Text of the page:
As the temperature soared into the mid to high 90’s, we took the dogs to herd sheep! This time to play with sheep was preordained a month earlier, so the weather was not a factor in the decision, although there were times when we questioned our sanity while we were working.
Skyy and Syrah found ways to keep cool…(Syrah rolls in sheep poop in this video)
Braving the heating elements of mother nature, we travelled to the Spicy Lamb Farm in the Cleveland/Akron area to let Skyy and Syrah to see what their instinct would do. We certianly were not disppointed.
We took some time during our working sessions to cool off. There were a few kiddie pools there but Skyy found a mud bath was much more suitable for him…
Skyy was very engaged with the sheep and was successful moving the sheep around the pen both clockwise and counter-clockwise.
We all had some ice cream afterwards and we all slept very well.
Until next time…
Working dogs need to work, otherwise they get bored. We like to take Skyy and Syrah to a park or open field to run. We found the opportunity to run them Sunday at a local park, but it was fairly hot outside. Thankfully there is a pond at this park coupled with a waterfall. My wife has a new IPhone 8 which has an amazing camera built into it. I really liked these photos she took, so I wanted to share…
Last week Skyy and I visited our local nursing home. We had the honor of visting a patient who was in the loving care of hospice and on her last days. As we moved into the room, we were told that the patient was not doing well at all, but had loved animals their entire life. The patient was curled up in their bed laying on their side. I commanded Skyy “all four” and he promptly jumped up into bed with the patient and laid down allwoing the patient to spoon him. He wiggled up the bed a bit and every once in a while he licked the patient’s chin.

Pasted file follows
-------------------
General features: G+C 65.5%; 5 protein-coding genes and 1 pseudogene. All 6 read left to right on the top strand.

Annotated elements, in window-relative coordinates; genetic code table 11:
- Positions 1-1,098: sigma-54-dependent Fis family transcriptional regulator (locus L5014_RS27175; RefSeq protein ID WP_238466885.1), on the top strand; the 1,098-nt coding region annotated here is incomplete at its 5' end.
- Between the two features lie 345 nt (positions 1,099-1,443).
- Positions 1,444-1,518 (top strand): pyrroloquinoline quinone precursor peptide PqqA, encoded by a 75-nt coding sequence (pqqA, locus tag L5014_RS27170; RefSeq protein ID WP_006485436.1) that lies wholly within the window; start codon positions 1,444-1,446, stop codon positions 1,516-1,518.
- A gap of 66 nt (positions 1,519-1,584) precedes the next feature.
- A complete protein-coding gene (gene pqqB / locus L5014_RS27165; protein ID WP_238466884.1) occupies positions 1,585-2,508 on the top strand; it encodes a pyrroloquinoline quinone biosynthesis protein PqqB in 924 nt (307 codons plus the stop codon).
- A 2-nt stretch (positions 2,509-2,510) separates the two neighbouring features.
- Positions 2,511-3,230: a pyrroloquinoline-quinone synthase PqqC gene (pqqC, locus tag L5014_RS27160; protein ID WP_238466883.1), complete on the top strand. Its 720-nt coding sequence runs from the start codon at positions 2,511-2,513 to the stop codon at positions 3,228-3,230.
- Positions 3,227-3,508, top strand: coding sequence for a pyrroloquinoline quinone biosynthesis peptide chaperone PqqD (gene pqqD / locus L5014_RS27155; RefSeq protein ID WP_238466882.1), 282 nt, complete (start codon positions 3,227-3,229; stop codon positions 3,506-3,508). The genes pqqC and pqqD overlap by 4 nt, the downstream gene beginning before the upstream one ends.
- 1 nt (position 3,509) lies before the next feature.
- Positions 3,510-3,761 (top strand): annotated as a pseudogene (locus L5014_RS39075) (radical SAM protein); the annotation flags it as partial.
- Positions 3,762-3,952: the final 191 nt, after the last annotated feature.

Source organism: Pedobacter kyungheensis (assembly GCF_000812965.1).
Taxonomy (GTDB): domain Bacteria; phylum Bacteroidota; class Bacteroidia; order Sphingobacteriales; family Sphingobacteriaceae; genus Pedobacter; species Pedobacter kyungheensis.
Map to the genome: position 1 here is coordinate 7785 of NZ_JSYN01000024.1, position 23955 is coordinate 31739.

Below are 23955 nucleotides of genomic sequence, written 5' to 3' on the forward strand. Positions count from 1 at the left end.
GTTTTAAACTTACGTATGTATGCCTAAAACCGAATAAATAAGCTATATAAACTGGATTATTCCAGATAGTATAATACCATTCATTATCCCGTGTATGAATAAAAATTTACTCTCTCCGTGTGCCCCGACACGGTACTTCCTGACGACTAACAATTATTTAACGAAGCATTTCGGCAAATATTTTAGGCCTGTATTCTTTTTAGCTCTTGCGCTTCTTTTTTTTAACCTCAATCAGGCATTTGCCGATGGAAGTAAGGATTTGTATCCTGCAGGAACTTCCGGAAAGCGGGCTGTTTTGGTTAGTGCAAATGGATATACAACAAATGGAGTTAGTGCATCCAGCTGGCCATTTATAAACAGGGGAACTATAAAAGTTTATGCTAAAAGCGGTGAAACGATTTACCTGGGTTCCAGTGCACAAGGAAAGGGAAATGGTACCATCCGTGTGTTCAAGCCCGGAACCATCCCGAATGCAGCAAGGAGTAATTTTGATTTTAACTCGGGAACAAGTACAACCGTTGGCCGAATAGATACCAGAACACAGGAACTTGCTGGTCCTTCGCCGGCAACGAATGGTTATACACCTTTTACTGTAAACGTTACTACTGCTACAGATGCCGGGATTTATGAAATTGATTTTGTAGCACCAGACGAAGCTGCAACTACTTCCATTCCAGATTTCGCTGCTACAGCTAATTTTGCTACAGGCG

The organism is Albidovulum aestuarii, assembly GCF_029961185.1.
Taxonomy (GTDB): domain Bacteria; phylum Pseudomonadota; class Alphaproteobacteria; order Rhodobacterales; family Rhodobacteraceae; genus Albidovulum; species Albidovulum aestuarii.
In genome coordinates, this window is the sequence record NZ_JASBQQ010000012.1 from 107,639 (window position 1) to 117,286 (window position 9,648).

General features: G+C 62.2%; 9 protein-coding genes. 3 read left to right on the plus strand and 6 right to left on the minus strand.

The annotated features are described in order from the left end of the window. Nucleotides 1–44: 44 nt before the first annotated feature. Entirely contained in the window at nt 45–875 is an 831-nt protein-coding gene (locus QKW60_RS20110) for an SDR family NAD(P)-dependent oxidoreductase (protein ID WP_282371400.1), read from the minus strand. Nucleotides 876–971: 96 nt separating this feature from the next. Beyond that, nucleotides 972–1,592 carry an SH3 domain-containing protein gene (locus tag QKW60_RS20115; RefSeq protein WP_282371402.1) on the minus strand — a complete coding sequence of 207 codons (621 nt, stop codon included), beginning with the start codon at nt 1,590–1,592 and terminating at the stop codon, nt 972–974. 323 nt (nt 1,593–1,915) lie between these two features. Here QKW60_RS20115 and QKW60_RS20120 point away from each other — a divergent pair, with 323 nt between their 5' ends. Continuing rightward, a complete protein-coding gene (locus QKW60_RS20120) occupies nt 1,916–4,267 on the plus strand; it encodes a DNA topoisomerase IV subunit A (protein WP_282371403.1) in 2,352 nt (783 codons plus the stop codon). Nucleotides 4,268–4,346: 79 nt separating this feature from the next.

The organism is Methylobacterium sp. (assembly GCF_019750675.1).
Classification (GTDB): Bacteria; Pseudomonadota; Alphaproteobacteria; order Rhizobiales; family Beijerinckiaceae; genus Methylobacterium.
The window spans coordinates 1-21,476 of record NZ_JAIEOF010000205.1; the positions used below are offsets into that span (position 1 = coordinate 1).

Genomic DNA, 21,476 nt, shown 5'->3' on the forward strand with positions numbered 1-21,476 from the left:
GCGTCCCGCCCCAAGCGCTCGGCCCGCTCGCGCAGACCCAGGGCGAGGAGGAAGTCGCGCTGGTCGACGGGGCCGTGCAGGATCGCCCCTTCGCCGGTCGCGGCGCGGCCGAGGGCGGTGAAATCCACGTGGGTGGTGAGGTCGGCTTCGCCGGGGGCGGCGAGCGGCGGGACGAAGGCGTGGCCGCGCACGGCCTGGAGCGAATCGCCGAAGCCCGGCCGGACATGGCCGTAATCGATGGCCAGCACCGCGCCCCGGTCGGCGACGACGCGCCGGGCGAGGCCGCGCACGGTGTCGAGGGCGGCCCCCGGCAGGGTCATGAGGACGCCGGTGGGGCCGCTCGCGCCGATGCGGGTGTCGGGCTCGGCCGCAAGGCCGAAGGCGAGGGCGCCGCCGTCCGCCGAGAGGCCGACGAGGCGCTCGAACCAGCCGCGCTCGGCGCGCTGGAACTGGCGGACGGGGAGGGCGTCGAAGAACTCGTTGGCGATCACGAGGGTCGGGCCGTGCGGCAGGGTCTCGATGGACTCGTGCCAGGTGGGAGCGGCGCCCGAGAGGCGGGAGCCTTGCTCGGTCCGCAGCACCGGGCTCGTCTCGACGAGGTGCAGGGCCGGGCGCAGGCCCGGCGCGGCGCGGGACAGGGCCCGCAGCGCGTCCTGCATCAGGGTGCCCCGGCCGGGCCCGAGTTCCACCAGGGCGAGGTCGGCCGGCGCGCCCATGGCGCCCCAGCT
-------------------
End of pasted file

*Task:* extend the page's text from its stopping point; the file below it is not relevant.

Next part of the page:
I stood there and was amazed how a high strung, ball chasing nut like Skyy could instantly become an instrument of peace. There is no doubt in my mind he understood the situation, and acted in the peacful and loving way that was not only appropriate, but beautiful and uplifting to all in the room. He was able to demonstrate the undying love associated with therapy animals to help bring peace in a time of suffering.
The prayer of St. Franics of Assisi, the patron Saint of animals, speaks volumes to this adventure:
Lord make me an instrument of your peace
Where there is hatred let me sow love
Where there is injury, pardon
Where there is doubt, faith
Where there is despair, hope
Where there is darkness, light
And where there is sadness, joy
O divine master grant that I may
not so much seek to be consoled as to console
to be understood as to understand
To be loved as to love
For it is in giving that we receive
it is in pardoning that we are pardoned
And it’s in dying that we are born to eternal life
After a nice visit to our friends a HCR Manor Care in the North hills of Pittsburgh, we decided to go have a run at North Park. Quickly the 85 degree day got to Skyy so we went into the creek for a cool down.
What resulted were a few outstanding photos that my wife took!